Dressed in a motley assortment of beat-up clothes, a group of more than 200 men straggled down Water Street in Elmira, making their way toward the train station about a mile ahead. They were thin and hungry. They looked like they’d been through a war—because they had. They weren’t in great health, but they’d survived. It was July 1865, and these were the last survivors leaving “Hellmira,” the notorious Civil War prison camp on the banks of the Chemung River.
This month—on either July 10 or July 11, depending on which source you choose—will mark 150 years since the closure of the notorious prison camp that boasted an appalling 24-percent death rate. Today, the site, unlike its Confederate counterpart in Andersonville, Georgia, is probably not well-known to anyone other than local history buffs, but soon that could change. Currently there’s a project underway to preserve key pieces of the camp’s history -- which is, itself, morbidly fascinating.
The Rise of the Prison Camp
Although the Civil War started in 1861, the Elmira camp didn’t open until 1864. In fact, prison camps in general didn’t start till later in the war.
Gary Emerson, a retired Newfield history teacher now pursuing a Ph.D. in American history at Binghamton University, explained, “In the early years of the Civil War they didn’t really keep prisoners—you were either exchanged or paroled.” Under parole, captured soldiers would be sent home, as long as they agreed not to fight again until they were properly exchanged.
However, soldiers soon realized there was a way to game the system. Some men would allow themselves to be captured in order to get paroled home pending exchange. The armies quickly grew wise to this and thus created parole camps, in which each side would house their own soldiers near the front until they could be fairly exchanged. There was a specific exchange rate based on rank—one general was worth 46 privates, but a lieutenant only merited four privates.
According to Emerson, General Ulysses Grant disliked paroling prisoners because he felt that exchanges only helped the Confederacy. “Quite often the Union soldiers they got back were in such poor health they weren’t able to fight,” Emerson said. “They knew it was a game of numbers here as well; the South didn’t have as many men of fighting age.”
Ultimately, though, that wasn’t the reason parole camps ended: it was the Emancipation Proclamation. Emerson said that, after Lincoln’s January 1863 issuance, “The change here is that he’s now going to allow the use of African-American troops in the Union army.” The South wasn’t willing to exchange or parole black soldiers; they would just kill them or sell them into slavery. Thus, in mid-1863, the Union suspended prisoner exchanges, giving rise to the use of prison camps.
Out of all the places to have a prison camp, why Elmira? Bruce Whitmarsh, director of the Chemung County Historical Society, explained, “Elmira wasn’t the only prison camp. There were plenty of them around. But Elmira made an effective prison camp at the end of the war for the same reason it made a good training ground at the beginning—its extensive railroad connection.”
Another big reason Elmira worked out well as a prison site was that there were already barracks there. Before the Civil War, there wasn’t much to Elmira; it was a village, not yet a city. But, after the nation plunged into war, Elmira came into use as a depot and training ground. With the influx of soldiers and war-related business, the little Chemung River village incorporated as a city in 1864.
Over the course of the war, four sets of barracks were built in Elmira: Arnot Barracks, Robinson Barracks, Post Barracks, and Camp Rathbun. It was Rathbun that went on to become the prison camp better known as Hellmira. Although initially the barracks were intended to house Union soldiers, by the end of the war that wasn’t as necessary. “They were sending more men into the war,” Emerson said, “so there were fewer at home in the barracks.”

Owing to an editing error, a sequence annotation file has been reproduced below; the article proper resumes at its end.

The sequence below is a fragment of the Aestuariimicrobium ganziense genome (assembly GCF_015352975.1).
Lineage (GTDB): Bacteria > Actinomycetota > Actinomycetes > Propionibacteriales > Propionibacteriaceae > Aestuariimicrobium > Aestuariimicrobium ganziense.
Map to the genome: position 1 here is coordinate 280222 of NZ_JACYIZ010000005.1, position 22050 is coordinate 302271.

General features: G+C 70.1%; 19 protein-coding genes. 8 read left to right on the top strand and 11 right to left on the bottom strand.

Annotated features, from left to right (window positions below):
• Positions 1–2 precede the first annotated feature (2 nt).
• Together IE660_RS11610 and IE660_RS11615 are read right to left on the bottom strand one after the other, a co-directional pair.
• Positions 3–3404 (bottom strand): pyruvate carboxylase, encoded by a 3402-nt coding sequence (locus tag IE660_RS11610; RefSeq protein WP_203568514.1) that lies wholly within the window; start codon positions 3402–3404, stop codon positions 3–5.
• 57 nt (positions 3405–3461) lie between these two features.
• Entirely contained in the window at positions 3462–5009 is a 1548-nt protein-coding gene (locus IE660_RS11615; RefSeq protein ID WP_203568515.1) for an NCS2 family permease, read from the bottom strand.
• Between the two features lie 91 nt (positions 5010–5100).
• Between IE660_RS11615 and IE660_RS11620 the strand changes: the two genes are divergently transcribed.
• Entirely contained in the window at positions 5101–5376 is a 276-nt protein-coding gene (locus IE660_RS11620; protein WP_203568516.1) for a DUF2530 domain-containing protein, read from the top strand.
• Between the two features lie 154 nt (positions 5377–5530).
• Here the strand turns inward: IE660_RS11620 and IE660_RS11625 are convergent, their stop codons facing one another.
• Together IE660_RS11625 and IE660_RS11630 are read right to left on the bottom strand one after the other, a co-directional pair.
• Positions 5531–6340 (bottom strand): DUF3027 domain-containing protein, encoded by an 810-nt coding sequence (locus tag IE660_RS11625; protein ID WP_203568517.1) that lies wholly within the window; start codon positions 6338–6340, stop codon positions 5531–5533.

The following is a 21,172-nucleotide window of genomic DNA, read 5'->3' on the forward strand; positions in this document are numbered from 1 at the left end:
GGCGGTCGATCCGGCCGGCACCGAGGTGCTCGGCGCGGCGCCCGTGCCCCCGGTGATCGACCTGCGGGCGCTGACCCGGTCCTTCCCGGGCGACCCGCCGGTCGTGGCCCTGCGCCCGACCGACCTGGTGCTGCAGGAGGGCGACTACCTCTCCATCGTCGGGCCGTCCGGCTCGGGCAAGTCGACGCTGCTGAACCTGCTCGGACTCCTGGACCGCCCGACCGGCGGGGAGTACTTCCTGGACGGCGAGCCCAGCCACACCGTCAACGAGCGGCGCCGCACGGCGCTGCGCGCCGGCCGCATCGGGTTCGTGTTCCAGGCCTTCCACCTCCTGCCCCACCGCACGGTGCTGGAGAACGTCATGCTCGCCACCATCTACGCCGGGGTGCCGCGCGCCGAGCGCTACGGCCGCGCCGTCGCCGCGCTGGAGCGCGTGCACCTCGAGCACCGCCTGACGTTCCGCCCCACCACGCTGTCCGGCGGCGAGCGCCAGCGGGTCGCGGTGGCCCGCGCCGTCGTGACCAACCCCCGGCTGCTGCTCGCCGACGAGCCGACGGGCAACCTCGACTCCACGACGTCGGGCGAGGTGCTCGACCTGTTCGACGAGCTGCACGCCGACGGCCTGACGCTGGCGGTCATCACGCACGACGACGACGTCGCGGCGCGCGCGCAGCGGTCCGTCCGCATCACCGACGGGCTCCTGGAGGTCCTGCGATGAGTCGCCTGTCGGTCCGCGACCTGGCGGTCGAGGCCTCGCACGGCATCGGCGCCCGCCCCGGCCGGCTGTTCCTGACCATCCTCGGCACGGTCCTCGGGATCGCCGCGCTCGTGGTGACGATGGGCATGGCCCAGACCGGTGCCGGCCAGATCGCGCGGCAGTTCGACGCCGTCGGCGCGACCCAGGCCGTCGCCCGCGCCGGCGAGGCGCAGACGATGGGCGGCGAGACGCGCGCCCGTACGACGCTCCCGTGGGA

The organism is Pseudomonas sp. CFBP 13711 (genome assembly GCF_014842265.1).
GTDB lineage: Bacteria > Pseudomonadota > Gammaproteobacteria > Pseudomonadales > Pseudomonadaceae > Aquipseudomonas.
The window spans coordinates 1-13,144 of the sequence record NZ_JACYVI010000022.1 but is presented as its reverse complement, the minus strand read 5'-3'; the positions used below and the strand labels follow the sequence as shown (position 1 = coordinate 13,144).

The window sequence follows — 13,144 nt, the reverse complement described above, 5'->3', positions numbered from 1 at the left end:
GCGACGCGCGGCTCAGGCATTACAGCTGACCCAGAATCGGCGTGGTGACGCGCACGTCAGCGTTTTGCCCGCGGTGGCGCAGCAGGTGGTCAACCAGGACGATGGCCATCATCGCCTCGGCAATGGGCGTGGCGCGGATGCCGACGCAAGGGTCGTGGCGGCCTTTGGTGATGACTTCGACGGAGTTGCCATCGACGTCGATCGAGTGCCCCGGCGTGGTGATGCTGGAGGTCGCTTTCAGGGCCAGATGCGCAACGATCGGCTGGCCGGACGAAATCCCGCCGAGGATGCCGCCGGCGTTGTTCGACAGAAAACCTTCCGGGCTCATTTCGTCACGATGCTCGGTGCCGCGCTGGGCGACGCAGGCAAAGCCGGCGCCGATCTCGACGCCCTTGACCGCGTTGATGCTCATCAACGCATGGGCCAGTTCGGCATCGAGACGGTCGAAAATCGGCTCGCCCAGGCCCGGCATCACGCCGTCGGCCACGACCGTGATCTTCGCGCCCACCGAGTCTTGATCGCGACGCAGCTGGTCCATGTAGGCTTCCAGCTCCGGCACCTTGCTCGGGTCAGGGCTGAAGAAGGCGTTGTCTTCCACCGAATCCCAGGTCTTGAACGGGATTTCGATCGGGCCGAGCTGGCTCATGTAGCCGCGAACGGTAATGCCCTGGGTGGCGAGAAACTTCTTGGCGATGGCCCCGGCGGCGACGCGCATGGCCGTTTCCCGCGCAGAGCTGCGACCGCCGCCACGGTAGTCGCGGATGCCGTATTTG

Not all prison camps relied on the use of barracks. Emerson explained that there were five main styles of camps during the Civil War. Some, like Andersonville in Georgia, were stockade-style camps. Prisoners were just fenced in with no shelter at all. Others, like Fort Delaware, were fortifications converted to prisons. Some were converted buildings, like Libby Prison in Richmond, which was previously a tobacco warehouse. Still others, like Point Lookout in Maryland, were tent cities. Each camp style offered a different set of challenges for prisoners, but in the case of Hellmira, overcrowding was at the root of many of the camp’s problems.
Life in the Prison Camp
“It was challenging for the prisoners,” said Whitmarsh. That may seem self-evident; it was a Civil War prison camp, not La Tourelle. Specifically, though, one of the biggest difficulties was too many people and not enough bunks. “The camp was designed for about 5,000 people,” the historical socity director continued, “and there were as many as 7,000 there.” Emerson placed the population estimate higher, at around 10,000. In any case, over the course of its 15-month existence Hellmira held more than 12,000 men.
With that level of overcrowding, Whitmarsh said, “Disease was a constant problem.” That was not atypical of other camps or the war in general at that point. According to Whitmarsh, “Far more people died of disease in the Civil War than of battle wounds.” The same would be true of all wars until World War II. There were 140,414 battlefield deaths in the Union Army, but 224,097 died of disease. The overall number of casualties in the Civil War is estimated at 620,000, exceeding the 405,399 American lives lost in World War II.
Part of the problem at Hellmira was Foster’s Pond. The barracks had been built on privately owned property leased to the state for $375 a year. In The Business of Captivity, Michael Gray describes it as a “300-by-500 yard campground” containing 20 units, officer’s quarters, a sutler’s storehouse, and sinks. The land also contained a 12-yard wide body of water known as Foster’s Pond. With thousands of men using that water as a personal latrine, it quickly turned into a cesspool. Emerson said, “[Hellmira] was lethal because Foster’s Pond was so lethal and polluted.” The pond is still there, a narrow body of water between the Chemung River and the Riverfront Levee Trail.
“Despite various disease threats—like dysentery, smallpox, and pneumonia—and frequent food shortages, many survived,” said Emerson. “For those who did, some aspects of daily prison life weren’t all that different from prison life today.